by Judy Helfand
I teach a course on American Cultures at a community college where the topic last week was socioeconomic class. Through various experiential activities followed by presentations of graphs and statistics, we’d explored the latest information on distribution of income and wealth across America. All of it rather sobering to my students. No one questioned the fact that income for 20% of American households is less than $20,453. Or that the median income is $61,801. They seemed comfortable with statistical information. In fact, when I explaining some of the basics , defining “household,” and “quintile,” they corrected me when I switched “mean” for “median.” From their conversation it was evident that they were aware that their conceptions of middle class income might have been skewed because they lived in a high-income area.
Then I introduced a bar graph with income and wealth statistics by race. It shows dramatically that the median wealth for black and Latino households is far behind that of white households. Immediately some students questioned the graph. It was using medians, not means, which is an indication of bias. You had to ask why someone would use median to present data as it could exaggerate things. The class discussion devolved into an investigation of data presentation with no acknowledgement of the content being presented. No one wanted to touch the racial components of income and wealth disparities.
I quickly realized I had to extricate myself from a discussion of statistics (of which I know nearly nothing, although I do know that medians are commonly used in presenting data on income and wealth so that extremely high numbers don’t skew the information). So I suggested that someone find statistics on average income by race, which is what they wanted to see, and we’d look at it later. I went on and showed a talk by Tupac Shakur on the distribution of wealth in the U.S. (If you can’t present the information one way, try another!)
All the way home I kept thinking about what happened. It was such a classic example of trying to make facts fit with beliefs. Racial inequality can’t be that bad! There’s always push back on statistics or studies that demonstrate some aspect or another of white supremacy—and not only from my white students. I understand the desire to have it confirmed that in the U.S. we are moving on and leaving racism behind. Over the years of doing the work of illustrating the pervasiveness and tenacity of white supremacy I’ve learned to back off. Arguing with someone is counter-productive. Give them time to let the information be absorbed. Encourage them to go and find statistics to show me that contradict mine.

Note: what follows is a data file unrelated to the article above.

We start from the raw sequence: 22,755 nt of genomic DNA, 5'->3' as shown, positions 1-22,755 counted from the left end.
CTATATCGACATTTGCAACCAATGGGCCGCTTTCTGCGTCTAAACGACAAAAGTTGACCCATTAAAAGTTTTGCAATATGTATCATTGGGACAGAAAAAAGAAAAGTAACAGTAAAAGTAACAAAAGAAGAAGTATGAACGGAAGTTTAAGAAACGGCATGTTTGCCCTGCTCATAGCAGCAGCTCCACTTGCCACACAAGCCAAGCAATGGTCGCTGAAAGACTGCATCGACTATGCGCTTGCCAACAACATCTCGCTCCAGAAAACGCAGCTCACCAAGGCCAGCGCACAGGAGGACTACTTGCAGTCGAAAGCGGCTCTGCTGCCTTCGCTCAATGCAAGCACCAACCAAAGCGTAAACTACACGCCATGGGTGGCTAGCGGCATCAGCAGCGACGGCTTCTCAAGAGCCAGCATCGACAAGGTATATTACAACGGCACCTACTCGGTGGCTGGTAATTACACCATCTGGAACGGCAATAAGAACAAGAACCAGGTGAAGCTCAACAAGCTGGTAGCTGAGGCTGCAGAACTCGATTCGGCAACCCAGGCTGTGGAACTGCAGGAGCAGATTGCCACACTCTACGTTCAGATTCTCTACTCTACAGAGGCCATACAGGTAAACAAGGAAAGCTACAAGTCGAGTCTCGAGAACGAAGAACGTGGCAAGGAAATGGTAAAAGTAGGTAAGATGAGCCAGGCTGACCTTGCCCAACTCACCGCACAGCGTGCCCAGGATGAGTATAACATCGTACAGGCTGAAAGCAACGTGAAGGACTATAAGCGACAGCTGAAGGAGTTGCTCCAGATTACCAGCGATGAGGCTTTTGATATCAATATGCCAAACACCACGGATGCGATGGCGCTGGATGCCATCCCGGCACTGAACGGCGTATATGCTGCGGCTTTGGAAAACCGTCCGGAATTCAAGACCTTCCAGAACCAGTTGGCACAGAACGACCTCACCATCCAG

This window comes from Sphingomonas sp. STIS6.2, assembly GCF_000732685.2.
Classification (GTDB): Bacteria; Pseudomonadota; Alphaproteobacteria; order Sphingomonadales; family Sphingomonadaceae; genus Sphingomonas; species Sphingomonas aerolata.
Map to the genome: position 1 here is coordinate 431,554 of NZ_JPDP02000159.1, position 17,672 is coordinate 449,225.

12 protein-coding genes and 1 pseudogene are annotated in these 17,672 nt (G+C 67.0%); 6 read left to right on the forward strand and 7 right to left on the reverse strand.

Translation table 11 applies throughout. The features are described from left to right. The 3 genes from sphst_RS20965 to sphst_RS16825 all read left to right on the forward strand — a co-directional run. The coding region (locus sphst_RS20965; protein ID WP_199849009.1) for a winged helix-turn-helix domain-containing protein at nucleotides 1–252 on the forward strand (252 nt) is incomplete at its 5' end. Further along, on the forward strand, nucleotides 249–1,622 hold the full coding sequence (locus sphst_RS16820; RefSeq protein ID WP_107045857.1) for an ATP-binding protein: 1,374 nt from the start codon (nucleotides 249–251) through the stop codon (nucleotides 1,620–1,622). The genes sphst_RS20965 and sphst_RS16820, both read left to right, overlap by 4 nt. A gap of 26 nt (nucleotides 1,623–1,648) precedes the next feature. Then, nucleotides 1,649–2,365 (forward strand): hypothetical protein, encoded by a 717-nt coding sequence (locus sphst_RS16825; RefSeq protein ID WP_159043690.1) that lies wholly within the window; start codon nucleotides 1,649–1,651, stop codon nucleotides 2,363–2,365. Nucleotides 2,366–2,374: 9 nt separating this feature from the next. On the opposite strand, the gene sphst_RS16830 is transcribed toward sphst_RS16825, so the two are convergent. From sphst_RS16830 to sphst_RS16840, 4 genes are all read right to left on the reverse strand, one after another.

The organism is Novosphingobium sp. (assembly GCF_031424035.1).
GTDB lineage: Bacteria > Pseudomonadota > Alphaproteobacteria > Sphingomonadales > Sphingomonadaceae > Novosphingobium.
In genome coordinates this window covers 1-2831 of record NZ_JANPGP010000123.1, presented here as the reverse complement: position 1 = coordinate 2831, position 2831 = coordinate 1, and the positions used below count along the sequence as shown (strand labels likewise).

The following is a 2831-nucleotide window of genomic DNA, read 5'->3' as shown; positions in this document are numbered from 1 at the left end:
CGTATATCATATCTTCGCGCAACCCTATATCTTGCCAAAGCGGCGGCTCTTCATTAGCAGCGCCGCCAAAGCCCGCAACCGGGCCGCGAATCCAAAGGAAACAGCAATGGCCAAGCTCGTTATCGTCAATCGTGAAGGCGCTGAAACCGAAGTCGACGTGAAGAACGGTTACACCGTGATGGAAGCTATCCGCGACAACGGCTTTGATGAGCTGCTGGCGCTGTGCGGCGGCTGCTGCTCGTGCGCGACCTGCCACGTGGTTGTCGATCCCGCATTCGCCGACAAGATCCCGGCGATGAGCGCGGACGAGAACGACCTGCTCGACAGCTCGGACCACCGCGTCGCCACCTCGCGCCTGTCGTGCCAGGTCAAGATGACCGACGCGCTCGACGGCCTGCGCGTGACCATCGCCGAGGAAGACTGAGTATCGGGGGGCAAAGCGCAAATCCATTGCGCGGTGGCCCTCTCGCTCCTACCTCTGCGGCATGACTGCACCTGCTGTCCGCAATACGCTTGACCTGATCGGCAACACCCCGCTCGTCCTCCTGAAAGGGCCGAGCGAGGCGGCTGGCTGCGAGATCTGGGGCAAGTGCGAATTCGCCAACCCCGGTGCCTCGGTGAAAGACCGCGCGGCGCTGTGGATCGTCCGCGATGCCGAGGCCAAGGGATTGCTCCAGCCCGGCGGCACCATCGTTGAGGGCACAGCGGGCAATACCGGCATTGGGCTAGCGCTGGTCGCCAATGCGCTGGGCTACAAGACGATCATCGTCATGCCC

By the time I arrived home I had email waiting. A student had found a web page on “The Racial Wealth Gap” that directly addressed the concerns of the class and presented statistics with both mean and median. It completely reinforced the information presented in class. I sent it around to the class email list and we’ll talk on Monday. About resistance to receiving information you don’t want as well as income and wealth inequality by race.
G. William Domhoff, Professor of Sociology at U.C. Santa Cruz has a website, “Who Rules America.” The section on wealth has frequently updated statistics and analysis.
For information on income inequality in the San Francisco Bay Area see Sustainable Communities Index.
For information on how rich are the super rich and income inequality nationwide, see Plutocracy Now on the Mother Jones website.
“The Racial Wealth Gap” by Matt Breuning, published on the American Prospect, is the article my student found with several valuable charts and accompanying analysis.